BlueWild in partnership with TASA (Turneffe Atoll Sustainability Association)


About Turneffe Atoll

Turneffe Atoll is a global hotspot for marine biodiversity, and a vital part of the largest barrier reef in the northern hemisphere. A must-see destination for responsible travellers and anyone who’s passionate about marine conservation.

We can only conserve
what we can understand

Ongoing research programmes within the Turneffe MPA are improving our knowledge of the reef and the species that depend upon it, as well as helping to highlight the challenges faced by this fragile ecosystem. Without science, we’d be unable to find solutions to these challenges, and we would battle to save the reef. From the deep-water spawning behaviour of the Nassau Grouper to the transformation of the wreck of the Wit into a reef and the stories of the original inhabitants of the islands, the Maya, much of what we know about Turneffe is thanks to science.

As a visitor to the Turneffe Atoll, we’d like to give you the opportunity to LEARN how this ecosystem operates, why we need to save it, and how you can help.


What is a Marine Protected Area?

A Marine Protected Area (MPA) or Marine Reserve is the ocean equivalent of a national park on land – that is, a designated area that’s legally protected to ensure the survival of ecosystems and wildlife. MPAs are multi-purpose areas with conservation as their core purpose, but which often also provide for livelihoods for local people and enable responsible travel and ecotourism experiences. MPAs often protect a variety of habitats, including coral reefs and deeper water zones.


Why are reef ecosystems and corals important?

Coral reefs provide homes and habitats for many other species – they are quite literally the foundations of marine ecosystems. Coral reefs are gradually eroded by the action of waves – this contributes sand to beaches and mangrove swamps. Reefs are important to people, too, as a source of protein and building materials. As ocean levels rise due to global climate change, the fact that coral reefs act as breakwaters and absorb storm energy is being more widely acknowledged.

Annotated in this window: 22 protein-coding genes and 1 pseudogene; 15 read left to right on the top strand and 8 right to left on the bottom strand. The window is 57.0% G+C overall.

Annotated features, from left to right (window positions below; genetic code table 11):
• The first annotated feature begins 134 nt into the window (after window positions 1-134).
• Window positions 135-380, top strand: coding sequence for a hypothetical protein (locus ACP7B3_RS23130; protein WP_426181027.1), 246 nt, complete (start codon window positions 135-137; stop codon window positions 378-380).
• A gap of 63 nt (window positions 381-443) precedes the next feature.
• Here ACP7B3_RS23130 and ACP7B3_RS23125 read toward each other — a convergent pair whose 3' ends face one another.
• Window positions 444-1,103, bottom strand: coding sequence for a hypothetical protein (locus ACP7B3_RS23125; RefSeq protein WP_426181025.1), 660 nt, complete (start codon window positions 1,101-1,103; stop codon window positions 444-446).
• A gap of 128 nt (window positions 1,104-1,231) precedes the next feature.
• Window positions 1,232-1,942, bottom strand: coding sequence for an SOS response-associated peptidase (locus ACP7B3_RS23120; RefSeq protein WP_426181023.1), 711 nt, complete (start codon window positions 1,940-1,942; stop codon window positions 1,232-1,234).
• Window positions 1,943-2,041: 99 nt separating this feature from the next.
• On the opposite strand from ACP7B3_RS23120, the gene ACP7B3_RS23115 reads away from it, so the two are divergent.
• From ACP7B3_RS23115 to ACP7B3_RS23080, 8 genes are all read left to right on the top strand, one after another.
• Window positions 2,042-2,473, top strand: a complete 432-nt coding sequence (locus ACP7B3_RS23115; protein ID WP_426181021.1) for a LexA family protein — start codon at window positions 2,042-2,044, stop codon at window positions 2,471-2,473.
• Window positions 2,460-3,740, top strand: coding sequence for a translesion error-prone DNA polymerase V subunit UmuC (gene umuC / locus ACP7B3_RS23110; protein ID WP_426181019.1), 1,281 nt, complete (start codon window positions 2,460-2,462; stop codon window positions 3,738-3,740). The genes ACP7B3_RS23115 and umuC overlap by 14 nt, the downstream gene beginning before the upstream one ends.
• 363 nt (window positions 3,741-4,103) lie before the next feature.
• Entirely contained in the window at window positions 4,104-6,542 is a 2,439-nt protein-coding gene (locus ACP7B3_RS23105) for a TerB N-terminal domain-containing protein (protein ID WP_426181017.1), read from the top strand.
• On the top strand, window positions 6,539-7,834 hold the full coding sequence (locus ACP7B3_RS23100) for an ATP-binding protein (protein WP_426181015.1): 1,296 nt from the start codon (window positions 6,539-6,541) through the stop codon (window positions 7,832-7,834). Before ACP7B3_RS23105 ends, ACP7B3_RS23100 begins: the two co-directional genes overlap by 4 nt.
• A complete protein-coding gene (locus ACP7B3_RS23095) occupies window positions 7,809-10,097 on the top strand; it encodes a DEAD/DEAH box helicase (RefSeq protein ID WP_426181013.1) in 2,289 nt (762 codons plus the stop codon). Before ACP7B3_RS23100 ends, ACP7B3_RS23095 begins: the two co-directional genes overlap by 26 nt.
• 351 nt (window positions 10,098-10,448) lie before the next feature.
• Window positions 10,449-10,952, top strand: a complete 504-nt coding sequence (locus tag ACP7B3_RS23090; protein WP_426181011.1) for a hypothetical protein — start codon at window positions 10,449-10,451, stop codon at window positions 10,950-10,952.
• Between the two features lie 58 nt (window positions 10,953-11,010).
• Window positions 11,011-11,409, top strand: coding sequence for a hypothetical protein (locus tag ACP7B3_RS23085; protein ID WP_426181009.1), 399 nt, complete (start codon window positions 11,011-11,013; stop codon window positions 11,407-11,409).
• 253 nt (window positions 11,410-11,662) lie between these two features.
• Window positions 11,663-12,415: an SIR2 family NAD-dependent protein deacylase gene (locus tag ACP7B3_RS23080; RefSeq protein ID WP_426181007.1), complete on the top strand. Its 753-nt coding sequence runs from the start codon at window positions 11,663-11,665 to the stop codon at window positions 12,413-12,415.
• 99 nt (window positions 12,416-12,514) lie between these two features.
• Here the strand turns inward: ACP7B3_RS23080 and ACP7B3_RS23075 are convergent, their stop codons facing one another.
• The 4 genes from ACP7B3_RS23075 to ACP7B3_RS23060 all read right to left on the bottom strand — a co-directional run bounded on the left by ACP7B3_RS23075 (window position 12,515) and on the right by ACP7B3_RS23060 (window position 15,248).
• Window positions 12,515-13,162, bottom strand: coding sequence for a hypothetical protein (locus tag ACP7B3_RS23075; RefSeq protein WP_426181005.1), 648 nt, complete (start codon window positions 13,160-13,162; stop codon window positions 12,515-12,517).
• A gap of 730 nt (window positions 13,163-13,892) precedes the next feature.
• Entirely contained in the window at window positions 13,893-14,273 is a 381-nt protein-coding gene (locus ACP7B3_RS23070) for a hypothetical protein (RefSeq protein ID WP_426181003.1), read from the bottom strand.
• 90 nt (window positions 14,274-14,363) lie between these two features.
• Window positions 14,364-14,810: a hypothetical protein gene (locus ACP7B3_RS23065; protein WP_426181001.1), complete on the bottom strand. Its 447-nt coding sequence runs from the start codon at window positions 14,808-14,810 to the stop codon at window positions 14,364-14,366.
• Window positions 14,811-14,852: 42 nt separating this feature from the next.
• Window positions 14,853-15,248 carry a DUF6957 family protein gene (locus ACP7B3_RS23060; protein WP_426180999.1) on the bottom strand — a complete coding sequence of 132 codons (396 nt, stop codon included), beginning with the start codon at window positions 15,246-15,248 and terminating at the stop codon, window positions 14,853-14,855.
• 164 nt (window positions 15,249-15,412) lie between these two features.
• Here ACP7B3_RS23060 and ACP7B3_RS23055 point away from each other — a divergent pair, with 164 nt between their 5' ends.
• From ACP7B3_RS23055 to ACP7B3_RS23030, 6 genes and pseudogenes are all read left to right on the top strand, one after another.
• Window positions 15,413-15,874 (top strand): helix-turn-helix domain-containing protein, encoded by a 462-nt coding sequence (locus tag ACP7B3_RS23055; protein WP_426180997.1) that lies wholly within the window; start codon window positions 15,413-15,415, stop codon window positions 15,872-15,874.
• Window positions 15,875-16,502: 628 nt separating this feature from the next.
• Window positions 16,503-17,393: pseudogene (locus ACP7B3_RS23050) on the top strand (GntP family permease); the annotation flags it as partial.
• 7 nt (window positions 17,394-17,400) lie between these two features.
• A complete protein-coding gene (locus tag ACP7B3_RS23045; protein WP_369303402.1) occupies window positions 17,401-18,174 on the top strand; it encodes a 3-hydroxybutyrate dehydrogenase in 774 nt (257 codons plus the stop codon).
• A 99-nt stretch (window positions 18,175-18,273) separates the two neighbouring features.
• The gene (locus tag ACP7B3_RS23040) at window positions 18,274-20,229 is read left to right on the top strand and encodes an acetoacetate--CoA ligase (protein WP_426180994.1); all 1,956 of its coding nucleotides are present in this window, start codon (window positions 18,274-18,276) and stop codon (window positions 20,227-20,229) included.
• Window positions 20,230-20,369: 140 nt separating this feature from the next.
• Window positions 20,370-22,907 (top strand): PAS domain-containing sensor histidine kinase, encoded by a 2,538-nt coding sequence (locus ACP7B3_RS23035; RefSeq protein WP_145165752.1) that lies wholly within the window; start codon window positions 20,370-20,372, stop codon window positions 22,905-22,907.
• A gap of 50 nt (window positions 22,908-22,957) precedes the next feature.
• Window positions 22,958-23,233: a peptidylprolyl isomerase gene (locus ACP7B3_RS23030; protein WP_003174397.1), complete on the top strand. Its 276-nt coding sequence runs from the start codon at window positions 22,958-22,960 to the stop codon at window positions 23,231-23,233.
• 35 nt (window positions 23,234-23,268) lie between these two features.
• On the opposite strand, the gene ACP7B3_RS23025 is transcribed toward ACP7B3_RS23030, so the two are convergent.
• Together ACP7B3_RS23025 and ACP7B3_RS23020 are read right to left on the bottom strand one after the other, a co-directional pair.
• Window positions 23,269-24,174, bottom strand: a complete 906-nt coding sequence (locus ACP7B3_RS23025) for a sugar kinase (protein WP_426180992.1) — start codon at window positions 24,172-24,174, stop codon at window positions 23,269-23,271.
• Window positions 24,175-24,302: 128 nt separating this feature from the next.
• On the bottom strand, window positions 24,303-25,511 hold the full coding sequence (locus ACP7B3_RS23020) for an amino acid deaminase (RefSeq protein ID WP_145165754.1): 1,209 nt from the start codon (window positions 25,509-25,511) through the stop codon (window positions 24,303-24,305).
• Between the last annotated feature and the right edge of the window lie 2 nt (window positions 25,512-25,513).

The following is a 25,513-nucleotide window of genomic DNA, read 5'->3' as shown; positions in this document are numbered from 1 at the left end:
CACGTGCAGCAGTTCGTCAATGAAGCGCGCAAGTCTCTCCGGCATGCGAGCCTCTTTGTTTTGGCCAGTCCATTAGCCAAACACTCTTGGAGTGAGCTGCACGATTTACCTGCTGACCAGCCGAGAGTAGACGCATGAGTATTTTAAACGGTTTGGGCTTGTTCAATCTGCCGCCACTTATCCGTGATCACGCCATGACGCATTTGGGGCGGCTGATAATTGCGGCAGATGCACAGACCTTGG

The importance of science and monitoring

Even more than on land, science and monitoring are vital underwater. The marine environment is as complex as it is beautiful, and there’s a great deal we still don’t know.  

Collecting data helps us make better-informed management decisions and can reveal previously unsuspected risks and links between different species and habitats.

Science helps us make the argument for protecting Turneffe Atoll now and in the future, and gives our passion for preservation a solid grounding in fact.

Science is the author of our stories


About Turneffe Atoll Marine Reserve

Turneffe Atoll Marine Reserve protects almost 1 400km2 of the greater Mesoamerican Reef. Even though Turneffe is a discrete coral structure, it’s part of this much larger barrier reef. Turneffe Atoll lies approximately 50km off the eastern coast of Belize. There are no permanent human settlements withing the reserve, but it’s a vital resource for local coastal communities and ecotourism. Above all, Turneffe Atoll is a biodiversity hotspot and a place that we need to protect for future generations.


The Wildlife of Turneffe Atoll

On a visit to Turneffe Atoll, you’re likely to encounter species that may be familiar – and some that you’ve almost certainly never seen before. 

The unique combination of habitats, from the shallow water around the reef to the much deeper ocean just beyond it, mean that Turneffe provides a home to literally hundreds of species of coral, fish, invertebrates and reptiles, from tiny, colourful reef fish to sea turtles, sharks and groupers. Who will you meet?


How to travel responsibly when visiting marine ecosystems

Marine ecotourism and responsible travel can have a very beneficial impact on marine parks and the coastal communities that depend on them. However, if conducted recklessly or thoughtlessly, tourism can have the opposite effect. We’ve created this guide to help you be more aware of the issues involved when you travel in a marine protected area, and to help you follow best practices during your vacation — It’s vital to get this right, both for today and for future generations. 

Sea the world. Differently.

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